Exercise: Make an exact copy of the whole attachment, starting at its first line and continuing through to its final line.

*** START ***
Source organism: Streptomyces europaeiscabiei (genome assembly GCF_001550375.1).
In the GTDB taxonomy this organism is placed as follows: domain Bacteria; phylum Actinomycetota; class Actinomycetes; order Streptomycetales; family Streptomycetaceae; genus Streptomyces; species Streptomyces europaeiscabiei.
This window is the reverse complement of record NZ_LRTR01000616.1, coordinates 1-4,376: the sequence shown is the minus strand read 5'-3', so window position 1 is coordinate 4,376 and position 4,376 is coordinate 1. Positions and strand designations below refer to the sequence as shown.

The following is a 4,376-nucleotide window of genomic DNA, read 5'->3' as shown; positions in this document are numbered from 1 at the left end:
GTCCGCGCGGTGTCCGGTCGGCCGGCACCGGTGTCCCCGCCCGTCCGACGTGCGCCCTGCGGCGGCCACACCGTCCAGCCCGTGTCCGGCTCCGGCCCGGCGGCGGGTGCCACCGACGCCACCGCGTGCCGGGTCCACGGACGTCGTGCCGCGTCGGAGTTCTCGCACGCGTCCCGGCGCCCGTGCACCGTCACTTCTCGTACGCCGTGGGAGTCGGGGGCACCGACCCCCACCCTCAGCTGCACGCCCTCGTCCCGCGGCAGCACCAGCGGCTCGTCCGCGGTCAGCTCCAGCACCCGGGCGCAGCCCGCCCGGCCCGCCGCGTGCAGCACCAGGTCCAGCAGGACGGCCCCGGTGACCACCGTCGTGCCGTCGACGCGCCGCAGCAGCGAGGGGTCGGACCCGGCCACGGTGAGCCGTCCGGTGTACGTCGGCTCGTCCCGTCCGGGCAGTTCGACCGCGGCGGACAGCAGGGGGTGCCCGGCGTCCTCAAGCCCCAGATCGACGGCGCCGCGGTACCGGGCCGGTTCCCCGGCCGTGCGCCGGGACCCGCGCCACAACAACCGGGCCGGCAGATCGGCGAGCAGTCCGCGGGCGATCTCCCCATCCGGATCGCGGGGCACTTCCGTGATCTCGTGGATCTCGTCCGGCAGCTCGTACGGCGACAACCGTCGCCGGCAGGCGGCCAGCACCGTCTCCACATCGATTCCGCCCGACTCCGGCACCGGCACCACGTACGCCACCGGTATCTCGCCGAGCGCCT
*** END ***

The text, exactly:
Source organism: Streptomyces europaeiscabiei (genome assembly GCF_001550375.1).
In the GTDB taxonomy this organism is placed as follows: domain Bacteria; phylum Actinomycetota; class Actinomycetes; order Streptomycetales; family Streptomycetaceae; genus Streptomyces; species Streptomyces europaeiscabiei.
This window is the reverse complement of record NZ_LRTR01000616.1, coordinates 1-4,376: the sequence shown is the minus strand read 5'-3', so window position 1 is coordinate 4,376 and position 4,376 is coordinate 1. Positions and strand designations below refer to the sequence as shown.

The following is a 4,376-nucleotide window of genomic DNA, read 5'->3' as shown; positions in this document are numbered from 1 at the left end:
GTCCGCGCGGTGTCCGGTCGGCCGGCACCGGTGTCCCCGCCCGTCCGACGTGCGCCCTGCGGCGGCCACACCGTCCAGCCCGTGTCCGGCTCCGGCCCGGCGGCGGGTGCCACCGACGCCACCGCGTGCCGGGTCCACGGACGTCGTGCCGCGTCGGAGTTCTCGCACGCGTCCCGGCGCCCGTGCACCGTCACTTCTCGTACGCCGTGGGAGTCGGGGGCACCGACCCCCACCCTCAGCTGCACGCCCTCGTCCCGCGGCAGCACCAGCGGCTCGTCCGCGGTCAGCTCCAGCACCCGGGCGCAGCCCGCCCGGCCCGCCGCGTGCAGCACCAGGTCCAGCAGGACGGCCCCGGTGACCACCGTCGTGCCGTCGACGCGCCGCAGCAGCGAGGGGTCGGACCCGGCCACGGTGAGCCGTCCGGTGTACGTCGGCTCGTCCCGTCCGGGCAGTTCGACCGCGGCGGACAGCAGGGGGTGCCCGGCGTCCTCAAGCCCCAGATCGACGGCGCCGCGGTACCGGGCCGGTTCCCCGGCCGTGCGCCGGGACCCGCGCCACAACAACCGGGCCGGCAGATCGGCGAGCAGTCCGCGGGCGATCTCCCCATCCGGATCGCGGGGCACTTCCGTGATCTCGTGGATCTCGTCCGGCAGCTCGTACGGCGACAACCGTCGCCGGCAGGCGGCCAGCACCGTCTCCACATCGATTCCGCCCGACTCCGGCACCGGCACCACGTACGCCACCGGTATCTCGCCGAGCGCCT